About CLRC Science Classes

DescriptionInstructors

Science is the study of the natures of things. Its goal is to understand what a thing is, how it relates to other things, what principles direct its growth or behaviors, and what its purpose might be. In this study, scientists exercise meticulous care both in observing nature and interpreting their observations. They employ all available tools—from their unaided senses to astoundingly sophisticated technology—to observe, with accuracy and precision, the objects of their study.  At the same time, they apply the tools of reason and logic to interpret what they have observed and to discern its meaning. 
 
In CLRC science courses, students learn what it means to be a scientist. They experience the scientific method as a quest for learning what is true about the natural world. Whether a hypothesis is supported or refuted by collected data, the process of gathering and verifying data brings the student-scientist one step closer to understanding something true about nature. 
 
CLRC students are introduced to the ideas and models of the great scientific thinkers to see how they came to their conclusions through observation, analysis, and reason. Inspired by these great scientists and guided by their teachers, CLRC students develop their ability to ask questions, to articulate a hypothesis, to observe phenomena, and to collect, record, and interpret data.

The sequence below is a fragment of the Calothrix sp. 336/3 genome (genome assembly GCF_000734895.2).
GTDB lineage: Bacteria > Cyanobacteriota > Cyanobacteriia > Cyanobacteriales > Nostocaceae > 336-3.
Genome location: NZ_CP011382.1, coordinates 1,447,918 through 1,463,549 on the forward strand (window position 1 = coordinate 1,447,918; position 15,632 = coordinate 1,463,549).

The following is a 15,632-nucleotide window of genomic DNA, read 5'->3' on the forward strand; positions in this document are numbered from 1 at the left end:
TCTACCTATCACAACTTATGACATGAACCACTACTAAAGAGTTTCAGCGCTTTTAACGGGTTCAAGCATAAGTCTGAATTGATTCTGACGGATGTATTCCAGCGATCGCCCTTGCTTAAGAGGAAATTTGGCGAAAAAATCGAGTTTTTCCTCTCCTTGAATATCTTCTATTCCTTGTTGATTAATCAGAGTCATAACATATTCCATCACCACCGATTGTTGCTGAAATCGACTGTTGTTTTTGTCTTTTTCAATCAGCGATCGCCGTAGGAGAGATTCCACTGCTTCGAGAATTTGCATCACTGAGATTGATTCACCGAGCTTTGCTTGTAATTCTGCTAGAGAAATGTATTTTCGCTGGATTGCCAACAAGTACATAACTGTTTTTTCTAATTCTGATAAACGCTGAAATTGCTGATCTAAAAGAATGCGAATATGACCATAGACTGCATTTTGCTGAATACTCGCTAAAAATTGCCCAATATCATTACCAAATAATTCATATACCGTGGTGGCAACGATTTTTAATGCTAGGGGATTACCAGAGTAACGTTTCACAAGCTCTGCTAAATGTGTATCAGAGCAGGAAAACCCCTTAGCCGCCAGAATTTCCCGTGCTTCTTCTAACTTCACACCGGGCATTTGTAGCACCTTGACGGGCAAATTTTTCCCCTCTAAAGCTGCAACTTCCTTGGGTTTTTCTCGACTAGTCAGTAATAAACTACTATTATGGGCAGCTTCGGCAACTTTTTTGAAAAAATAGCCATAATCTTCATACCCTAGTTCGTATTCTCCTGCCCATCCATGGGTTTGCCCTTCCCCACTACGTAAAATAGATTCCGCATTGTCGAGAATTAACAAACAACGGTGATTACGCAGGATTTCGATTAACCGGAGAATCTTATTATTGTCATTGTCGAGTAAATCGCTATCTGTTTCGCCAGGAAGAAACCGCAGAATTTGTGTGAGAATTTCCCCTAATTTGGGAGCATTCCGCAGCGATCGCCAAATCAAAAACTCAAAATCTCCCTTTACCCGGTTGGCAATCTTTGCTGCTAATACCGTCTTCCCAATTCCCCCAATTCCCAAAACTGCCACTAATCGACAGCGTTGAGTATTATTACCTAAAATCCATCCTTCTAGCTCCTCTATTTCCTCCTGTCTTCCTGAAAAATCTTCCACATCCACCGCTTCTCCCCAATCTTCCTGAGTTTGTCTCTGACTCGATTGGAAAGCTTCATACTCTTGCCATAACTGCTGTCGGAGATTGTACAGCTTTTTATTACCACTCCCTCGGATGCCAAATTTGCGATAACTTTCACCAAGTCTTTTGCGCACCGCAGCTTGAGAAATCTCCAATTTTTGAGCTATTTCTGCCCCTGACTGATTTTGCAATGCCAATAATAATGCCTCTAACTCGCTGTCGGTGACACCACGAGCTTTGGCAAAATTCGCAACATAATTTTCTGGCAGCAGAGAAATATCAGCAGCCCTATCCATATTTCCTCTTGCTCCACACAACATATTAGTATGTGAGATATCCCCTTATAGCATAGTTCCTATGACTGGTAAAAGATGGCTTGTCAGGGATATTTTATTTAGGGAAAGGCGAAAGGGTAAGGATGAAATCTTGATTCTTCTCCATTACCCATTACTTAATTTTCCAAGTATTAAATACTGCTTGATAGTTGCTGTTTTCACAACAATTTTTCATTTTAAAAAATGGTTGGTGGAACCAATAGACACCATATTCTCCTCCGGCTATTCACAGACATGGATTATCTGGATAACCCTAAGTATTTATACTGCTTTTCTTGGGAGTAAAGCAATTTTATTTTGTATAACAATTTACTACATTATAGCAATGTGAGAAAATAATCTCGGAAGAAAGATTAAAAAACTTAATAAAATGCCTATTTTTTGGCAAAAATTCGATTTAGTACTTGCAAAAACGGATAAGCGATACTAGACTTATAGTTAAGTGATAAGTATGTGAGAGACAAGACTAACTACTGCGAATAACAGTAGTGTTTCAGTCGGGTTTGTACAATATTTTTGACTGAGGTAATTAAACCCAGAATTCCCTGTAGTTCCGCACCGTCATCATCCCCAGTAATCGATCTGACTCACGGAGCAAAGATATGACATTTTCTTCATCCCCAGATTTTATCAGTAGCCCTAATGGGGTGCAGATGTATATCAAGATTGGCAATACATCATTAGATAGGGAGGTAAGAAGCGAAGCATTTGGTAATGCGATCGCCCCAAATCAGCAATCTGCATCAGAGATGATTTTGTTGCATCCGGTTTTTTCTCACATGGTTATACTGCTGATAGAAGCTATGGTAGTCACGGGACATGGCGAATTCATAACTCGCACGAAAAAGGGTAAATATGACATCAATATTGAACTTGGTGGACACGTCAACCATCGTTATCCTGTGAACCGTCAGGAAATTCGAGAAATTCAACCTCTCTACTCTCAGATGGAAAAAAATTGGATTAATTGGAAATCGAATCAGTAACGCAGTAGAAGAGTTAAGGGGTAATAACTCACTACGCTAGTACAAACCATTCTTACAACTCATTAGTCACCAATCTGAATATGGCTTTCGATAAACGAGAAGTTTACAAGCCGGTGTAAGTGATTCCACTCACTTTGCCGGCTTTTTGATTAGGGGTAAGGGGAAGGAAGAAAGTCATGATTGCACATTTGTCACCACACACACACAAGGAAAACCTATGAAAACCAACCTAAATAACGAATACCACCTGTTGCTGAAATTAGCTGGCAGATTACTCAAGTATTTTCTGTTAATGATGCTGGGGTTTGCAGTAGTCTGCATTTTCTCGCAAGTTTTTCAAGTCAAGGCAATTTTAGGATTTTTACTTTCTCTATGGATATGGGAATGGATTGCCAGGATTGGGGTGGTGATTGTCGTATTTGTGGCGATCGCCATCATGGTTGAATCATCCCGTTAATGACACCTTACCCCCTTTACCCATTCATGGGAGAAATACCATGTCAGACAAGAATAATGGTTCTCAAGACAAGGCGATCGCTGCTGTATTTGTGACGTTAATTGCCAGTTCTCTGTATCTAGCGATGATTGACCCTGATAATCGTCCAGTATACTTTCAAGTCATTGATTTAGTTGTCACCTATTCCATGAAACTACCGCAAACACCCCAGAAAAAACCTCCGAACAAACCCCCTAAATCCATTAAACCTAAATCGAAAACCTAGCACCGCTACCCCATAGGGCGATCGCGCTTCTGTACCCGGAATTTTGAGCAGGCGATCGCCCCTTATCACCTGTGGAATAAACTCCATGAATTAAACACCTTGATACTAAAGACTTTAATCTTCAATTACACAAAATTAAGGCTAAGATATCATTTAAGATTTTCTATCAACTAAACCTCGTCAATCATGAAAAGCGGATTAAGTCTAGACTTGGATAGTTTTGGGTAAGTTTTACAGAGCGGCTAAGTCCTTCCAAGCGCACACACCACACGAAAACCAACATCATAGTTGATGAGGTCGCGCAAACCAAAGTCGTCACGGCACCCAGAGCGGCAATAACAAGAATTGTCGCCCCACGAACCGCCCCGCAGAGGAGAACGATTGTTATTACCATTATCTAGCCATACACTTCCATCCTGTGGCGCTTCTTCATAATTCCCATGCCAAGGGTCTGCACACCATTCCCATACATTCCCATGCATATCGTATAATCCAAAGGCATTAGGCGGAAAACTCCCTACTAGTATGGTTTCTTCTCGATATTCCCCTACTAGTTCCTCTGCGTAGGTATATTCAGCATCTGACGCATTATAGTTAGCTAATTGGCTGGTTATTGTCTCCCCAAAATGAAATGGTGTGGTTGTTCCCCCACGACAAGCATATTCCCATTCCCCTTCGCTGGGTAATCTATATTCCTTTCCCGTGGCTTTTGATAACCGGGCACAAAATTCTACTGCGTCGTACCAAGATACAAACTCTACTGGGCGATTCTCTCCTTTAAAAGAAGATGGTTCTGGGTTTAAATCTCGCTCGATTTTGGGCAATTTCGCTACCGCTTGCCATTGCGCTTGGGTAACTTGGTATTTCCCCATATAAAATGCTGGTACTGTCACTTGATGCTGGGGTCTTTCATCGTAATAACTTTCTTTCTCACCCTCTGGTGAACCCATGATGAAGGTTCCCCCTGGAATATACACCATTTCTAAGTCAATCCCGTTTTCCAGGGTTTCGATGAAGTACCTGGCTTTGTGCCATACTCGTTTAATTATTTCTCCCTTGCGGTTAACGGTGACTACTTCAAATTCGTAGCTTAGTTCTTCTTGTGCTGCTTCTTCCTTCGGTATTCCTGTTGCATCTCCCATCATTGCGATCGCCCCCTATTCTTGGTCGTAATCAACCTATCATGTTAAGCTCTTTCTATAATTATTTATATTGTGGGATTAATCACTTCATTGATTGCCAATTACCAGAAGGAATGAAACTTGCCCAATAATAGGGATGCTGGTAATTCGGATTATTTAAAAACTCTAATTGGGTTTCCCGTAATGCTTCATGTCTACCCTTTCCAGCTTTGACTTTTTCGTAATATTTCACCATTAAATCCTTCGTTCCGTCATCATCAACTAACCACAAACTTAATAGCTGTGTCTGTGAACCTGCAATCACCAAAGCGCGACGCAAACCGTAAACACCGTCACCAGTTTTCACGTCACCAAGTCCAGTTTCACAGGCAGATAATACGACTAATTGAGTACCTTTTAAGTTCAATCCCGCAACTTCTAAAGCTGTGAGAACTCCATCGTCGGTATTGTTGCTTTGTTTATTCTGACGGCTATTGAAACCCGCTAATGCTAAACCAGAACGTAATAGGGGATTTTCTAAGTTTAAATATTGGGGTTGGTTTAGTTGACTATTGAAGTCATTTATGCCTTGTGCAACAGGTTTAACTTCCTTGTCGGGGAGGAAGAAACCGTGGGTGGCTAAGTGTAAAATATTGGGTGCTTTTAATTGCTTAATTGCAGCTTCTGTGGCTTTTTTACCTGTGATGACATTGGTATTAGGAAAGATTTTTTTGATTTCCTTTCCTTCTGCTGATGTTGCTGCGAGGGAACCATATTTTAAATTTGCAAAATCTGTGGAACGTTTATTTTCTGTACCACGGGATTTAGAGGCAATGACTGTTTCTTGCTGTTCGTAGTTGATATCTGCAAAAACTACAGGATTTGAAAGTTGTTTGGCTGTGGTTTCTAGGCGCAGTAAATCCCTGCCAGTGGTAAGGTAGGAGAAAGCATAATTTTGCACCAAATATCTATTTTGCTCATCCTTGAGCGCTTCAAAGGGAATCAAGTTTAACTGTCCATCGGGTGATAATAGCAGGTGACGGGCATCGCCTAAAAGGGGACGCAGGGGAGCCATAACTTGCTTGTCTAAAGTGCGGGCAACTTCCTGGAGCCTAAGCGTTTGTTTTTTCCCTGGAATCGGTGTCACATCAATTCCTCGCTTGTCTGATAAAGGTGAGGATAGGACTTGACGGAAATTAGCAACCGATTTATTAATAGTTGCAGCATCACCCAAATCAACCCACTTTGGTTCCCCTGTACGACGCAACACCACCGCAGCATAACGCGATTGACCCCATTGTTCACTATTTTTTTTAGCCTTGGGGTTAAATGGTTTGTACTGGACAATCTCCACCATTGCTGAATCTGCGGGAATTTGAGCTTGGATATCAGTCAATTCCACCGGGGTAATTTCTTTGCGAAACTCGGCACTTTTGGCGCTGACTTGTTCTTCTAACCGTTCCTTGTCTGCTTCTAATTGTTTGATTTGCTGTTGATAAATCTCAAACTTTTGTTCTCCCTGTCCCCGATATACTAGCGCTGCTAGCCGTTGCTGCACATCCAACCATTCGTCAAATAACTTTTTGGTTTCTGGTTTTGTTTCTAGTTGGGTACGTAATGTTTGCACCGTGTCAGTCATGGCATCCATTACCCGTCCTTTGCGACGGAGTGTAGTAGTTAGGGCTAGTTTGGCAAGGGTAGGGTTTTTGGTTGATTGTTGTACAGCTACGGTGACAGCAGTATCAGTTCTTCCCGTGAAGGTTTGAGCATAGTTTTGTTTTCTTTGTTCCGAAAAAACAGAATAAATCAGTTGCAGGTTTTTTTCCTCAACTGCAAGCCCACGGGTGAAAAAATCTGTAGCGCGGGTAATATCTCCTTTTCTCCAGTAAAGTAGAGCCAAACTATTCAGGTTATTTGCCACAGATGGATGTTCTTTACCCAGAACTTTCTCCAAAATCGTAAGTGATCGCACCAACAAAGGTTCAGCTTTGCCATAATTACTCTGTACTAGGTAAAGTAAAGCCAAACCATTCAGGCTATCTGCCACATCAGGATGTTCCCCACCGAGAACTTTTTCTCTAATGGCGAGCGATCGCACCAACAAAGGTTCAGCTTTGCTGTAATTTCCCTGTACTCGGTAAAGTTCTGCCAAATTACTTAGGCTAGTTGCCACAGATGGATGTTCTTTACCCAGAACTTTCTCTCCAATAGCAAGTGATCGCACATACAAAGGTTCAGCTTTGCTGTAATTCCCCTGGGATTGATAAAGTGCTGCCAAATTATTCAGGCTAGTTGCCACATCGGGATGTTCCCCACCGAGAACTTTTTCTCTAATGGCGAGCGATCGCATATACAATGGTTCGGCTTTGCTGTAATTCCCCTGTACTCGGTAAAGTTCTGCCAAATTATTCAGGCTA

As students move through middle and high school science classes at CLRC, they become more aware of the subtleties of the scientific method and the varieties of theoretical interpretations. Students learn, for example, about the particle-wave duality from quantum mechanics—the idea that matter or light can be viewed as a particle or a wave, depending on the type of experiment. Students learn that natural systems are often highly complex, sometimes making accurate prediction impossible. In Meteorology, for example, a predictive hypothesis is expressed in probabilities rather than framed to have a "validated" or "failed" conclusion.
 
Perhaps most importantly, CLRC science classes aim to nurture our students' curiosity, to develop in them an appreciation and respect for the natural world, an awareness of its complexity, and a sense of responsibility to be thoughtful, caring stewards of its gifts.